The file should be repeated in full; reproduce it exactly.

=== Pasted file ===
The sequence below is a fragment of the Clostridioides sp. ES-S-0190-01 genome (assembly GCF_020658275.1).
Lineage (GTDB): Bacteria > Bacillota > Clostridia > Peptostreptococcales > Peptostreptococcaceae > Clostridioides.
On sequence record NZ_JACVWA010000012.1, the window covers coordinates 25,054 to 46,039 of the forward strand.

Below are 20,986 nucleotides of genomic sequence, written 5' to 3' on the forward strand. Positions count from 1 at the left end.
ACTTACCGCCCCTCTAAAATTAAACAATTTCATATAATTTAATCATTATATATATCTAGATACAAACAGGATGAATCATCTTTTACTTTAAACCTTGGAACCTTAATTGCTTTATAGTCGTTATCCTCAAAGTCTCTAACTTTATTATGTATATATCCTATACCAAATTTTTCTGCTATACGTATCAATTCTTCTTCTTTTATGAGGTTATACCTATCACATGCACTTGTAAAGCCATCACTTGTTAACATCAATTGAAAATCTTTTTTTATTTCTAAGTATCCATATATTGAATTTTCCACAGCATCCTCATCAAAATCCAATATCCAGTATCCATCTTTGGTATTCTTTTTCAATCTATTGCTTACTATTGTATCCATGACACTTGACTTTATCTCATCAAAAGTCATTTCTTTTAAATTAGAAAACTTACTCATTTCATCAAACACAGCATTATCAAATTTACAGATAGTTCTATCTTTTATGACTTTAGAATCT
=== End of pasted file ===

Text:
The sequence below is a fragment of the Clostridioides sp. ES-S-0190-01 genome (assembly GCF_020658275.1).
Lineage (GTDB): Bacteria > Bacillota > Clostridia > Peptostreptococcales > Peptostreptococcaceae > Clostridioides.
On sequence record NZ_JACVWA010000012.1, the window covers coordinates 25,054 to 46,039 of the forward strand.

Below are 20,986 nucleotides of genomic sequence, written 5' to 3' on the forward strand. Positions count from 1 at the left end.
ACTTACCGCCCCTCTAAAATTAAACAATTTCATATAATTTAATCATTATATATATCTAGATACAAACAGGATGAATCATCTTTTACTTTAAACCTTGGAACCTTAATTGCTTTATAGTCGTTATCCTCAAAGTCTCTAACTTTATTATGTATATATCCTATACCAAATTTTTCTGCTATACGTATCAATTCTTCTTCTTTTATGAGGTTATACCTATCACATGCACTTGTAAAGCCATCACTTGTTAACATCAATTGAAAATCTTTTTTTATTTCTAAGTATCCATATATTGAATTTTCCACAGCATCCTCATCAAAATCCAATATCCAGTATCCATCTTTGGTATTCTTTTTCAATCTATTGCTTACTATTGTATCCATGACACTTGACTTTATCTCATCAAAAGTCATTTCTTTTAAATTAGAAAACTTACTCATTTCATCAAACACAGCATTATCAAATTTACAGATAGTTCTATCTTTTATGACTTTAGAATCT